Comedy Chops Can Boost Your Acting Career

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Photo Source: Todd Rosenberg

It takes a strong sense of comedic license to reference the labia minora, turn it into a Jewish joke, and come out unscathed. But raunch and riffing off audience members comes with the improv territory at Upright Citizens Brigade and beyond. One of the perks of taking that special kind of artistic liberty is saying whatever you want onstage, to whomever you want, for laughs. Comedy can be a way to speak your mind, but it can also be a way to explore yourself as a performer and receive some open, honest feedback.

One of UCB’s many improv shows, “ASSSSCAT 3000”—associated with Amy Poehler, who’s on the rotating bill—takes that explorative, honest license and runs with it, no sweat. But don’t be fooled by the ease with which these improvisers perform; “ASSSSCAT 3000” comes from a lot of work at the UCB Training Center.

“We went through a seven-year process to become accredited as an official school by the same organization that accredits colleges,” says UCB founding member Matt Besser. “It was important to get our curriculum straight, and as a result of that, we also came out with this book [‘The Upright Citizens Brigade Comedy Improvisation Manual’], which basically codifies all these improv teachings.”

While not all have a manual, schools outside UCB’s New York–Los Angeles branches provide the winning combination of laughs and classes. Chicago’s Second City is also in the entertaining-education business, building performers that trust themselves. “I was a theater minor; I’d never taken straight acting classes, but I feel like I’ve learned a lot about acting through improv,” says Second City Conservatory student Punam Patel. “When you’re improvising, you go with your natural instinct of what to do in a situation.... Making up a story about someone on the spot helps me get into a character.”

It’s this type of connectivity that, in an improv situation, is forced beyond the actor.

“Improv acting is not just saying the lines, but connecting with the other actor,” says Besser. “You can do a whole scene in acting without ever checking in to what the other guy is saying—it’s not going to come off great, but you can get through the scene—whereas in improv, that’s gonna be impossible. [It] really teaches you how to listen, react, and be in the moment with the other person.”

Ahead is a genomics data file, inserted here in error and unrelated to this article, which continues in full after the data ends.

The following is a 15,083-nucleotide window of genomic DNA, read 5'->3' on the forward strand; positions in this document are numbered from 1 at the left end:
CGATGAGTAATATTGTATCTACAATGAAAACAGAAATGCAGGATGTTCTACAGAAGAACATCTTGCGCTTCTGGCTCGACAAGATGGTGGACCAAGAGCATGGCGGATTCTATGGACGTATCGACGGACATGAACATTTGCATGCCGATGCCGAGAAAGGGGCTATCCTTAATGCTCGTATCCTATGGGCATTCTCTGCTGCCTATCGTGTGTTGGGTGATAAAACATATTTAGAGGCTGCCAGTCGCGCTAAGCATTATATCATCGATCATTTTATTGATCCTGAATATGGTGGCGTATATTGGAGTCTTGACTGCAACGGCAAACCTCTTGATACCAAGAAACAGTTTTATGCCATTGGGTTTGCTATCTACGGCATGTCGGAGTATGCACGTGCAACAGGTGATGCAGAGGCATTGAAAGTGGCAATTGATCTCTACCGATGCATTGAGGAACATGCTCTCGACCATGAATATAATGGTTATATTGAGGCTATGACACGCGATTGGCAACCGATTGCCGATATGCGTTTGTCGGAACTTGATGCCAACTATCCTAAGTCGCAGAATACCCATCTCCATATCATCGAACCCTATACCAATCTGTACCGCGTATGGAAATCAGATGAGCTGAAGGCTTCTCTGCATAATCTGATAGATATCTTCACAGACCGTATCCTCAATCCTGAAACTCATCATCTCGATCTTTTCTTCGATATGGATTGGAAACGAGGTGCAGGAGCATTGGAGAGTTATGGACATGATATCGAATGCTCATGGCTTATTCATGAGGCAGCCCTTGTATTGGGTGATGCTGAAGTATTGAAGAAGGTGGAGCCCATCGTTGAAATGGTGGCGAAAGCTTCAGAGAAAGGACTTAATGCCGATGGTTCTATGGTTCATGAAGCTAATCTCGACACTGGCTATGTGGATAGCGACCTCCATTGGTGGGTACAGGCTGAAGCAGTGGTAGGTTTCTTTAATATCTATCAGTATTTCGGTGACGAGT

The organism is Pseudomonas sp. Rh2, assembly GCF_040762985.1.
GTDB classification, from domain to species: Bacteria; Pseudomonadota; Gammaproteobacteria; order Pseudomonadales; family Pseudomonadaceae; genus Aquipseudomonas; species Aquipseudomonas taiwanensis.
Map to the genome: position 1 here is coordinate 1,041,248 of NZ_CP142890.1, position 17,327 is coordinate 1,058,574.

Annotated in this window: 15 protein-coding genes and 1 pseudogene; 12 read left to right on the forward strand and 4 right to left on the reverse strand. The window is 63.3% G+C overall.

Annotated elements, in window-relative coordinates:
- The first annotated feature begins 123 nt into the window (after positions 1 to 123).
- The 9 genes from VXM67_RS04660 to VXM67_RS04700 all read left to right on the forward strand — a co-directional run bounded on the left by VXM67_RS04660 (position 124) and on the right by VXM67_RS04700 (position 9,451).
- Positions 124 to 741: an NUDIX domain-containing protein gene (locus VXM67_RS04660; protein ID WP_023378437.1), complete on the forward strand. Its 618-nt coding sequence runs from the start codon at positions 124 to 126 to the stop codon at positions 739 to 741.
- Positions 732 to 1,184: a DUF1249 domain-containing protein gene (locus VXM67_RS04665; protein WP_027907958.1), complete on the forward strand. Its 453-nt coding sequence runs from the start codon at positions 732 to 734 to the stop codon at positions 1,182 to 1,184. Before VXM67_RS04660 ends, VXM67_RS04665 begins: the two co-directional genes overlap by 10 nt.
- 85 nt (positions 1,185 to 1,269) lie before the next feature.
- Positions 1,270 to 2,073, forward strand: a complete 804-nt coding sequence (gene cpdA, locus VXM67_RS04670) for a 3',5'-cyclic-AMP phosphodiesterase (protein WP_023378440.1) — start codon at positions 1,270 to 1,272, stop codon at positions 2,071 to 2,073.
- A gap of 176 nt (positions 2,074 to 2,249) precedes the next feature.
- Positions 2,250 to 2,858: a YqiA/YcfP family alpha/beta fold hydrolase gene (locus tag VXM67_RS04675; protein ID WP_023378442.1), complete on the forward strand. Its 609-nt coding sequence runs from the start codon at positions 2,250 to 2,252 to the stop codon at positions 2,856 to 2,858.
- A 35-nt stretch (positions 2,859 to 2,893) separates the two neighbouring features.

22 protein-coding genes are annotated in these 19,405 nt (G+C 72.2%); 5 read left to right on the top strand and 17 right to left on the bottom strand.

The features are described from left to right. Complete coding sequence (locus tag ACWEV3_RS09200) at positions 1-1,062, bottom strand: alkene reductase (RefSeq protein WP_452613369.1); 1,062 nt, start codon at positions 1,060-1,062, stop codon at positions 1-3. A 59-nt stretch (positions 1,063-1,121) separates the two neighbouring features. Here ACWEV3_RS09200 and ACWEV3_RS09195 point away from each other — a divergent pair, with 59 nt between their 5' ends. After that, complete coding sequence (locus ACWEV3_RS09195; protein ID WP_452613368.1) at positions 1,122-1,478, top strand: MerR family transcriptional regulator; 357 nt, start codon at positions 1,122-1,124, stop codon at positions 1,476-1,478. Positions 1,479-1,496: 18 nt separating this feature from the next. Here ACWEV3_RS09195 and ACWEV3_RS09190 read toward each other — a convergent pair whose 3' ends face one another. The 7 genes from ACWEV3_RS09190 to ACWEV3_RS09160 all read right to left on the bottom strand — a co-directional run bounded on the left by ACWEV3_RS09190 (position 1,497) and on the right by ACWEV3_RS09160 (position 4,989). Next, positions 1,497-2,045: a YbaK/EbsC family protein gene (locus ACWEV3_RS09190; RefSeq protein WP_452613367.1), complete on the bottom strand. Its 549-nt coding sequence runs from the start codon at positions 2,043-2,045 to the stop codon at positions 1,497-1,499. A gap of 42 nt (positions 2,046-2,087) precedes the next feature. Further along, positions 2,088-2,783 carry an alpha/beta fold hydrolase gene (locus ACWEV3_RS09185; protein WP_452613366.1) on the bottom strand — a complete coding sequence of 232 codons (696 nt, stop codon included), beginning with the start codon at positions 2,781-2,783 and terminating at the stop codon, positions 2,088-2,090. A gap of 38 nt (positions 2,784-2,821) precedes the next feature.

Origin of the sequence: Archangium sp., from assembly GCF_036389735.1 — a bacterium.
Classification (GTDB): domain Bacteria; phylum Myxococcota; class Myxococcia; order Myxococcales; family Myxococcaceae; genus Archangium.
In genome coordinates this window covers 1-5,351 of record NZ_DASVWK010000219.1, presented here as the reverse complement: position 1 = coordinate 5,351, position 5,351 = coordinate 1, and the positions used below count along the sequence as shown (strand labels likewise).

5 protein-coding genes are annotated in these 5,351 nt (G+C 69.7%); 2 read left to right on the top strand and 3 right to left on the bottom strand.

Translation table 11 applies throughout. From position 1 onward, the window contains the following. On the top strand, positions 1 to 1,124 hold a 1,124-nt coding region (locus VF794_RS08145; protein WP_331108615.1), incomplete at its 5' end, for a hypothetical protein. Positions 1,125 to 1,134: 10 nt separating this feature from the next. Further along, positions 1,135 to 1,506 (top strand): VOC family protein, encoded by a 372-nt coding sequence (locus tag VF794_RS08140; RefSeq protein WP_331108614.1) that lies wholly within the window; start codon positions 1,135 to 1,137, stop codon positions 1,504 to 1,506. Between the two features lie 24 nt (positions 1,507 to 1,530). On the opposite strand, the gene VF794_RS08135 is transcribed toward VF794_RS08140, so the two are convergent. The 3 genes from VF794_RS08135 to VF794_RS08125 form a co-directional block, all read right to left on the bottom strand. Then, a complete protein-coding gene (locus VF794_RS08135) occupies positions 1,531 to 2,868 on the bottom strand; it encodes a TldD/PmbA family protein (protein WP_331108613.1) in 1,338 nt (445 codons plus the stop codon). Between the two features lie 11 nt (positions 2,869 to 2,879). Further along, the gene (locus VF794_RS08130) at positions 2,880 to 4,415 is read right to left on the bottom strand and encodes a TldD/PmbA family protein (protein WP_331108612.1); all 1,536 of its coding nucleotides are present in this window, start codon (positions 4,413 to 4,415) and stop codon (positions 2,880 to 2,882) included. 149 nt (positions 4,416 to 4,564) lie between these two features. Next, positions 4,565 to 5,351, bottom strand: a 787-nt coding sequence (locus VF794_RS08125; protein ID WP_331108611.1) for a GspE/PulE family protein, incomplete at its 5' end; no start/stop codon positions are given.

For actors, there’s a lot more to be learned from employing “Yes, and,” the main principle of long-form improv encouraging players to expand on ideas.

“Whether or not you think there’s a comedic path for you, or if you prefer to study Shakespeare or plan to tour, there’s so much to be gained by improv training. The sense of communication, listening, building on ideas, and partnering—those things serve you as actors, no matter where you’re working,” says Heather de Michele, managing director of the Los Angeles–based Groundlings Theatre & School, celebrating its 40th anniversary this year. “People want to see improv in auditions more than ever. They want to see how you can jump off the script and continue as your characters without the guide.”

But more than catering to industry desires and ensuring your ability to add dimensions to your performance, stepping behind the microphone is an exposure opportunity. Casting director and Backstage Expert Cathy Reinking has said she visits comedy clubs for new talent—hubs like Laughs Comedy Spot just outside of Seattle, for example, that can prove comedic treasure troves.

Laughs owner Dave Dennison constantly opens his doors and his stage to new talent. Dennison—who’s been in the business for over 20 years—realized the necessity of watching other comedy styles and performances, and in addition to hiring comics, lets them watch shows for free. “It’s important for them to see people who they dream they can be,” he says. To up-and-comers, he advises they “talk to the local headliners, ask for constructive criticism”—which can sound scary, but the possibility of harsh criticism shouldn’t be a deterrent for new comics or improv players; it’s there that humor is found.

“Let things in your life influence your comedy,” says Patel. “Take some of the saddest moments and try and find something funny about that, and it might be the most brilliant scene you ever write.... Don’t worry about whether it’s always getting the most laughs. As long as what you’re doing is bringing you joy, you’ll find success.”

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Cathy Reinking
Cathy Reinking has been a working casting director for 20 years and has accumulated hundreds of credits. She is the author of “How To Book Acting Jobs in TV and Film: 2nd Edition,” and the co-creator, writer, producer, and casting director of “The British Invasion.”
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